Generally, I don’t like to venture into genealogy research beyond the shores of the United States. It’s not due to disinterest in our immigrant ancestors; it’s more a matter of time, effort, and cost. I am not yet familiar enough with old world records, micro-geography, or history. And I can’t read German, French, or Thai. To put it bluntly, I just wouldn’t know where to start. This has recently changed for me.
I was poking around our Stockford line, trying to find out where Joseph’s parents ended up. I believe they came with him to the United States, along with several siblings. But Joseph is the only one who seems to have stayed in sight through public record. The other Stockfords named on the 1844 passenger list vanish.
There are a few people who have cited various United Kingdom records, none of which I can see because I’m too cheap to fork out the dough for an international subscription to Ancestry.com – as I mentioned before, I’m just not ready to cross the pond. But I realized some of these records are available for free on FamilySearch.org (ok, I already knew that, but again, I wasn’t ready). Soo…thanks to boredom born through peer pressure to remain self-isolated through COVID-19, I pulled that string.
Many of these United Kingdom records were ruled out because they are records of a Joseph Stockford AFTER he is found in the United States. The law of physics insists that one person can’t be in two places at the same time – and since the Concorde Jet didn’t make its first flight until 1969 (over 100 years after the Stockfords arrived in the United States), I felt confident in my conclusions.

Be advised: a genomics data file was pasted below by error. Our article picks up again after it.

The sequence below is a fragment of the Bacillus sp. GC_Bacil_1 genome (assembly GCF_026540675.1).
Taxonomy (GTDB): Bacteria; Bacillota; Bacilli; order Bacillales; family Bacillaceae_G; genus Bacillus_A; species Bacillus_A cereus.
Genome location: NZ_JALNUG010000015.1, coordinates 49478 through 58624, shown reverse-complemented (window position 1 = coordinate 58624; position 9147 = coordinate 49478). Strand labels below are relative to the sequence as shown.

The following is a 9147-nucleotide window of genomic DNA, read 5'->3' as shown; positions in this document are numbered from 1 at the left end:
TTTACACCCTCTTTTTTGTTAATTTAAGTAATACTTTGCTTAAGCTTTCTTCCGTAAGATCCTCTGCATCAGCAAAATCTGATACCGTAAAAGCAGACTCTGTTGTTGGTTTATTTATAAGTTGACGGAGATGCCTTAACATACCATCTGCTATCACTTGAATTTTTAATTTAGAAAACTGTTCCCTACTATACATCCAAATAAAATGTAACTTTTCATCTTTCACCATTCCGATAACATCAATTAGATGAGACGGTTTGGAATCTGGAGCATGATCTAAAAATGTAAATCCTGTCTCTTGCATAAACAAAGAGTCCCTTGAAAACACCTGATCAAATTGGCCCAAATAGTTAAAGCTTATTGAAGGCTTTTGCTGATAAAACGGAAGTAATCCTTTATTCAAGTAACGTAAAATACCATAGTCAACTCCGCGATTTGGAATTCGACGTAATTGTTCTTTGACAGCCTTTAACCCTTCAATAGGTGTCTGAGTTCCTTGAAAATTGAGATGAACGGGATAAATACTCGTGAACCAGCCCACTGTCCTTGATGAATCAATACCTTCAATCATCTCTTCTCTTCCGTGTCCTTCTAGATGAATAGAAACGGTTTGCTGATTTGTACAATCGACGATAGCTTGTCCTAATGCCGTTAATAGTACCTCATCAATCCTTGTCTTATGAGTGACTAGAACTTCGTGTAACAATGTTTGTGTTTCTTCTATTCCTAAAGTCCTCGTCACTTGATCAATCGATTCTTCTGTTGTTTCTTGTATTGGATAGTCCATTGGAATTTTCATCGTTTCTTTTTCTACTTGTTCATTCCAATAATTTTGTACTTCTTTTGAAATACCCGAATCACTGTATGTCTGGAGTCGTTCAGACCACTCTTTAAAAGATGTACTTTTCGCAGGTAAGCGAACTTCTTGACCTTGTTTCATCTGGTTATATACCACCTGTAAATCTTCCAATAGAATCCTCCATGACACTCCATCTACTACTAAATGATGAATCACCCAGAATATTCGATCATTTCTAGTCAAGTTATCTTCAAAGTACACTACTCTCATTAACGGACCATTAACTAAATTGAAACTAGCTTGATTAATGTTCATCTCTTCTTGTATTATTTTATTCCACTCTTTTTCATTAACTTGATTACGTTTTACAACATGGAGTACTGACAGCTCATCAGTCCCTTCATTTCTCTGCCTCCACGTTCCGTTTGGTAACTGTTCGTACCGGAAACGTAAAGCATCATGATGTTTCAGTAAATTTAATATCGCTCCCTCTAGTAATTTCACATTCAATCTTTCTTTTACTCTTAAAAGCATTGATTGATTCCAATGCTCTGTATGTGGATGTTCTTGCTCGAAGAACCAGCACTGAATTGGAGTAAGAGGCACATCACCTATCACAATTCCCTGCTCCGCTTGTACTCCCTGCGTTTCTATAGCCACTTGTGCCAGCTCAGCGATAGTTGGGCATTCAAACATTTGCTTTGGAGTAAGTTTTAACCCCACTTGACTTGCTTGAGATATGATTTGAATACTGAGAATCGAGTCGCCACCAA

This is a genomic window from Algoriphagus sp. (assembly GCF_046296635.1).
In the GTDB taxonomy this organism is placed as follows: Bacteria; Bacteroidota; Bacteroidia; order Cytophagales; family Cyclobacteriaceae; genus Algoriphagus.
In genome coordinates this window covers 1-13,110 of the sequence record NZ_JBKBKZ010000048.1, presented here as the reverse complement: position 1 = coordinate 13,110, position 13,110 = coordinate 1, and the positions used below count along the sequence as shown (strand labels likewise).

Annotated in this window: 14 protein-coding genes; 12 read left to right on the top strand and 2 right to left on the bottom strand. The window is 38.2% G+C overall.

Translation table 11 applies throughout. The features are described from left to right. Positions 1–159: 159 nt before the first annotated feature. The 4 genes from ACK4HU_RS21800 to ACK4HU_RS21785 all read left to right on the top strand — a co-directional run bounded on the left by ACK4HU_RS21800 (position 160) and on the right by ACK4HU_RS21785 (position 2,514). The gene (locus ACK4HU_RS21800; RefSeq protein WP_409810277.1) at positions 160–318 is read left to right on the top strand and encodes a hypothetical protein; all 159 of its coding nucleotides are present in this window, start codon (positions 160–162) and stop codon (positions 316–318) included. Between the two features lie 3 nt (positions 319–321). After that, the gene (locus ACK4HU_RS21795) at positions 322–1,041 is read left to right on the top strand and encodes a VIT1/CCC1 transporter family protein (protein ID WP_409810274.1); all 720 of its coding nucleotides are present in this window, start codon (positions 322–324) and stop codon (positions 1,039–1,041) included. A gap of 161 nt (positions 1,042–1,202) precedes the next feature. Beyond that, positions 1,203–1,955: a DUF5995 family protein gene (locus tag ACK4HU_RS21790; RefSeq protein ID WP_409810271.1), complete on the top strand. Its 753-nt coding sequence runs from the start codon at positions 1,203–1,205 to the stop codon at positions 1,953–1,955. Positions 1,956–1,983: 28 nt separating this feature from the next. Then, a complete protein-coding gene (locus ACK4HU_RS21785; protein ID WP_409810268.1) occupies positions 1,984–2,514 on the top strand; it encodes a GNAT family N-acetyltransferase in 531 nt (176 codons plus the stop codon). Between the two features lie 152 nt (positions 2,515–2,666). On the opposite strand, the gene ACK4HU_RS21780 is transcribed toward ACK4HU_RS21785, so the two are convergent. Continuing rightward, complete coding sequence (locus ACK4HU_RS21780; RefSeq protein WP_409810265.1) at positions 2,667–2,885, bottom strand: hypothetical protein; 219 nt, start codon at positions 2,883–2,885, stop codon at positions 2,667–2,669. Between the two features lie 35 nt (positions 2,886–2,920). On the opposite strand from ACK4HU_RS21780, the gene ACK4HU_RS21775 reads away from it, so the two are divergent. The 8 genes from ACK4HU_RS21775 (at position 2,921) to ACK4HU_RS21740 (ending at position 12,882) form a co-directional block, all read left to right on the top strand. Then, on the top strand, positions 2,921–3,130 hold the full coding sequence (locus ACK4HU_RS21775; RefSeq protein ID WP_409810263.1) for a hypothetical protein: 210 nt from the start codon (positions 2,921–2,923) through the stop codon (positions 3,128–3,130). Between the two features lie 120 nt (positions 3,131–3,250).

But then there is the 1841 England Census Returns. And there is a family recorded in Stoke Lyne, Oxfordshire, England, consisting of members with the same names and ages as the family on the 1844 passenger list for the ship, Sea. I have a lead through his death record that Joseph was born in Oxfordshire (though it is recorded as Orefordshire in the file). Oh, what the heck, right?
Since genealogy considers it an unsubstantiated leap without evidence, I initiated more research on this family from Stoke Lyne by looking at the local parish’s vital records to make a case with indirect evidence.
May I just say, I am in love with United Kingdom records? They are an obsessive compulsive’s dream come true.
I follow the vital records all the way back to William’s parents, William (the eldest Stockford) and Mary (Abraham), and I find birth records for all of William (we’ll call him Junior) and Mary (to be named later) children (Joseph and his siblings). They had two additional children who died at Stoke Lyne before the 1844 voyage. Leaving the same-named children as surviving by the time of their immigration.
Children born to William Stockford and Mary in Stoke Lyne, by baptism and their burials (if found):
- Thomas Stockford was baptized 28 July 1816 and was buried 5 February 1839
- Richard Stockford was baptized 25 October 1818
- Joseph Stockford was baptized 29 July 1821
- Elizabeth Stockford was baptized 12 October 1823
- Johnathan Stockford was baptized 12 March 1823
- Mary Stockford was baptized 13 July 1828 and was buried 22 June 1829
- David Stockford was baptized 18 July 1830
I then looked forward through the records. William and Mary (to be named later) are not buried in Stoke Lyne. Additionally, none of their children marry or are buried there either (except the two that died before 1841). Other Stockford relatives remain in the area well into the end of the recordset. These relatives use the same names (William, Richard, David, etc) but their birth years are far enough apart to distinguish one from another.